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Ajahn Chah

Discussion of Theravada Buddhism in the light of Zen.

Ajahn Chah

Postby Greggorious on Fri Jun 22, 2012 5:01 pm

I was just reading a talk by Ajahn Chah, and at points he he rsounds remarkably like a Zen master. He mentioned at least 3 times 'Our original mind', I didn't think that was a Theravada concept? I also heard a story about a layman who walked into his Thai forest temple and asked what they taught there, Ajahn Chah gave him a copy of Zen mind, begginers mind. Interesting :)
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Re: Ajahn Chah

Postby mikenz66 on Fri Jun 22, 2012 11:24 pm

The discussion over here might be helpful:
The mind by Ajahn Chah
Here's a quote from Ven Gavesako:
Gavesako wrote:Western readers see what they want to see in Ajahn Chah: this quote has been a bit "spiced up" in the English translation to sound like something out of Advaita teachings or similar (because the translators were into that). But if you read it in Thai and put it in the context of Ajahn Chah's teachings in general, there is nothing that strange about it, he is just talking about the way the mind gets conditioned to certain habits which is a normal Theravada explanation. And there are lots of references to Suttas and similes taken from Suttas all through his talks. He only came across Thai translations of some Zen masters at the end of his life.

Some of the other posts express different viewpoints...

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Re: Ajahn Chah

Postby Bodom on Sat Jun 23, 2012 2:29 am

Don’t be an arahant, don’t be a bodhisattva, don’t be anything at all—if you are anything at all you will suffer.” — Ajahn Chah

Yes, I Speak Zen

A visiting Zen student asked Ajahn Chah, “How old are you? Do you live here all year round?”

“I live nowhere,” he replied. “There is no place you can find me. I have no age. To have age, you must exist, and to think you exist is already a problem. Don’t make problems; then the world has none either. Don’t make a self. There’s nothing more to say.”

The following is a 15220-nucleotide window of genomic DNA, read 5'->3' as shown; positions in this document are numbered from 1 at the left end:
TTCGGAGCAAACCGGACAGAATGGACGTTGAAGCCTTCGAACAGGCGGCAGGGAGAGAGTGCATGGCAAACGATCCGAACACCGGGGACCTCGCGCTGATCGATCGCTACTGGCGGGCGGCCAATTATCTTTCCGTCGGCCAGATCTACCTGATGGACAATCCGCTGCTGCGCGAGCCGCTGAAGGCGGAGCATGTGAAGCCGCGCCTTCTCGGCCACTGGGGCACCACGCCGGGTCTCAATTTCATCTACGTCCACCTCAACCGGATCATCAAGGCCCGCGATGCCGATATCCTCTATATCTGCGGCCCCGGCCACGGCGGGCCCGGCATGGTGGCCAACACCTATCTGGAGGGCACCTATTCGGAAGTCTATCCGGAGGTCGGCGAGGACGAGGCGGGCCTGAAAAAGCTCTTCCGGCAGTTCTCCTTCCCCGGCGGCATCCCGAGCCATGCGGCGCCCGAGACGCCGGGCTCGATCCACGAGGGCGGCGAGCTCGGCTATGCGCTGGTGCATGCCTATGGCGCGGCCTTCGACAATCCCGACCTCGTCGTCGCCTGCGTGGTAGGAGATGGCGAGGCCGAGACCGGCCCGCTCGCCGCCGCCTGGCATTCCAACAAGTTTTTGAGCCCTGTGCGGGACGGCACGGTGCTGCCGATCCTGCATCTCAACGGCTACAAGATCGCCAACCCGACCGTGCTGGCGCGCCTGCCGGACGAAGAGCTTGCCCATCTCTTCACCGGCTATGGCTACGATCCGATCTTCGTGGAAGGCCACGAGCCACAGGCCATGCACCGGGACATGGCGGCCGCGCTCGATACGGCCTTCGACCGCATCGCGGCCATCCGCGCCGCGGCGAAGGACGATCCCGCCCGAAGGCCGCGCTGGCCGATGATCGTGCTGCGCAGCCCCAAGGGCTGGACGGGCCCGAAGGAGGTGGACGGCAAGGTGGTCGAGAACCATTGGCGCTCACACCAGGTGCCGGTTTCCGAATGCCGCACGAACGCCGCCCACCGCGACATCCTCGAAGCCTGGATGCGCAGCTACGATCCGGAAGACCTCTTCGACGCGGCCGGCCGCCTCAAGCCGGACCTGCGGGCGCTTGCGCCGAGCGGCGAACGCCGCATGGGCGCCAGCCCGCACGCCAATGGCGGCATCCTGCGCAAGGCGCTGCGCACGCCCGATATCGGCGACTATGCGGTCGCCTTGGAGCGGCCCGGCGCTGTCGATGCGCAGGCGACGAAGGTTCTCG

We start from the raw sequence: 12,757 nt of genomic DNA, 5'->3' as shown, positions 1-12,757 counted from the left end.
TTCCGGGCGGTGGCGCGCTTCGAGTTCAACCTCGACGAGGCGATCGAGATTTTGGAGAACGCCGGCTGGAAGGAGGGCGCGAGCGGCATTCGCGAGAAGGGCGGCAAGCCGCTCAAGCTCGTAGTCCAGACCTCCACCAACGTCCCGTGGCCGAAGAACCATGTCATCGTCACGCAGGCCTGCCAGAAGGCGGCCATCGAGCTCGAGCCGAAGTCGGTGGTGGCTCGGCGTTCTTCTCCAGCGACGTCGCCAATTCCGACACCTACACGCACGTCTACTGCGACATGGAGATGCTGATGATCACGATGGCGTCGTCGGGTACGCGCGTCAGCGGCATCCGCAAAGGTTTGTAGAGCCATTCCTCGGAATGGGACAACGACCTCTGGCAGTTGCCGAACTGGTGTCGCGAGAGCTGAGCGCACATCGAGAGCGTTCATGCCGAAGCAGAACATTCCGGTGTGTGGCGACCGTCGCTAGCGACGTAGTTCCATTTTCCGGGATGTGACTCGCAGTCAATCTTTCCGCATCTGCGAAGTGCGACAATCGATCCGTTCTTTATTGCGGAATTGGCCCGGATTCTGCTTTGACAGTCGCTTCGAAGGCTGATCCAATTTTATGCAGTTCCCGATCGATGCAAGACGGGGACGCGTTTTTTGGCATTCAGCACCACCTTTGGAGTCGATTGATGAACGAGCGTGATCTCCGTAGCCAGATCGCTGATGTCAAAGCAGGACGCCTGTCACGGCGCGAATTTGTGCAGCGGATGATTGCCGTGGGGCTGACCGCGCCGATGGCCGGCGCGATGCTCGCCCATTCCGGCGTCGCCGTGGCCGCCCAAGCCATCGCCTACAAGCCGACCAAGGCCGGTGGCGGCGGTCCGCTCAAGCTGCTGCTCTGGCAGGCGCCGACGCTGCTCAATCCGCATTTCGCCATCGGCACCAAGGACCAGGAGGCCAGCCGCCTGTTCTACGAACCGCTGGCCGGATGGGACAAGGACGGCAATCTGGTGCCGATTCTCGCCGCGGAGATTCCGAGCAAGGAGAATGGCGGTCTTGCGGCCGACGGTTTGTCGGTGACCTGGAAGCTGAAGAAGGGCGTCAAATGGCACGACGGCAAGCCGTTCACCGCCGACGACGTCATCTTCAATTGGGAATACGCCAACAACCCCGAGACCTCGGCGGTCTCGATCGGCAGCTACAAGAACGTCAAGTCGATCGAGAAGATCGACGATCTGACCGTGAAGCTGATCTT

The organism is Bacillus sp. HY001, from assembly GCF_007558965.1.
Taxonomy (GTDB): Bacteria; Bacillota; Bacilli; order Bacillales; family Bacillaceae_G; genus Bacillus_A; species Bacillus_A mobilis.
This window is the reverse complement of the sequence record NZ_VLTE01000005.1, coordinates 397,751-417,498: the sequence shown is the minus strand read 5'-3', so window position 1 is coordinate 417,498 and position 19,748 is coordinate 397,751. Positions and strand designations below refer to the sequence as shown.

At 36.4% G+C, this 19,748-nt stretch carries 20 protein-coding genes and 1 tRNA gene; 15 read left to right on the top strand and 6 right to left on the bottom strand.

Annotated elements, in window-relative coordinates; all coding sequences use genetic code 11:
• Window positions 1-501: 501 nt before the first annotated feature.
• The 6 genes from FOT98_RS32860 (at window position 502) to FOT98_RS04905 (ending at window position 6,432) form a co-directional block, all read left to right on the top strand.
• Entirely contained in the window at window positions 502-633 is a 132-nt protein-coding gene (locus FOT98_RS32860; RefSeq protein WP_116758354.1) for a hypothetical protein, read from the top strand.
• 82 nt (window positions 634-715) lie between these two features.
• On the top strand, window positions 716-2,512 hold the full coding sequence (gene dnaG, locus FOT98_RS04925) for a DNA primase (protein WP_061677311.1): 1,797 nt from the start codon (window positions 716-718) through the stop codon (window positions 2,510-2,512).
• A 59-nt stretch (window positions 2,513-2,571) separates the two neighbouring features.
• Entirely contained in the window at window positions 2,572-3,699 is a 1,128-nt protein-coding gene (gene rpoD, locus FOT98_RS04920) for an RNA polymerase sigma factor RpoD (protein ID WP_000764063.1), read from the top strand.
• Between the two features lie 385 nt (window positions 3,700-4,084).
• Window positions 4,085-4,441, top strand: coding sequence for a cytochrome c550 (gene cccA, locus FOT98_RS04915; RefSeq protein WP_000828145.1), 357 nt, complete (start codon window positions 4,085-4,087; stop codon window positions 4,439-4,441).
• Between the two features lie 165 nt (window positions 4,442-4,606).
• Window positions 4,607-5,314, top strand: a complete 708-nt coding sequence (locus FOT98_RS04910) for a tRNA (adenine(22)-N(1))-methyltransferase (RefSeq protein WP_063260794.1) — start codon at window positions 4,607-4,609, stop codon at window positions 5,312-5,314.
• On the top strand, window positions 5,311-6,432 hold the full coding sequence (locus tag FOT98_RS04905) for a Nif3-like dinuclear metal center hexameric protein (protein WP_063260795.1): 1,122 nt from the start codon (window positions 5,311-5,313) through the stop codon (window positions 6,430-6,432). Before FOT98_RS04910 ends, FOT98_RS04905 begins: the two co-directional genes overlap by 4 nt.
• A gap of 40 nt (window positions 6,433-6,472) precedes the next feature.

Perhaps the Zen student glimpsed that the heart of vipassana is no different from the heart of Zen.

http://www.dhammatalks.net/Books2/Ajahn ... t_Pool.htm

Ajahn Chah wasnt an "Arahant" a "Bodhisattva" or even a "Zen master" you see, he was a nobody. :)

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Re: Ajahn Chah

Postby myojo on Sat Jun 23, 2012 9:36 pm

How people talk about understanding is extraordinarily similar even from teachers of different paths. Also it can be hugely different from teachers on the same path. There is no way to talk about .......... I have often thought that Ajan Chah sounded like an old Chan master. I feel that he's definitely the full ticket so however he talks about it is fine. He gives a very fine description of satori/kensho/path moment at the end of Still Forest Pool by the way.
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Re: Ajahn Chah

Postby Beatzen on Fri Jul 20, 2012 8:12 pm

You can tell the caliber of a teacher by what their students do with the instruction.

I love reading Chah, but I think he must have been a great teacher to produce a fine monk like Ajahn Brahm.
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Re: Ajahn Chah

Postby Buckwheat on Fri Apr 26, 2013 7:40 pm

Bodom wrote:
Ajahn Chah wasnt an "Arahant" a "Bodhisattva" or even a "Zen master" you see, he was a nobody. :)


I wanna be a nobody :rbow:
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Re: Ajahn Chah

Postby Guo Gu on Sat Apr 27, 2013 4:36 pm

ajahn chah had the work of chan master huangpo translated into thai some years ago. he was aware of writings by chan masters.
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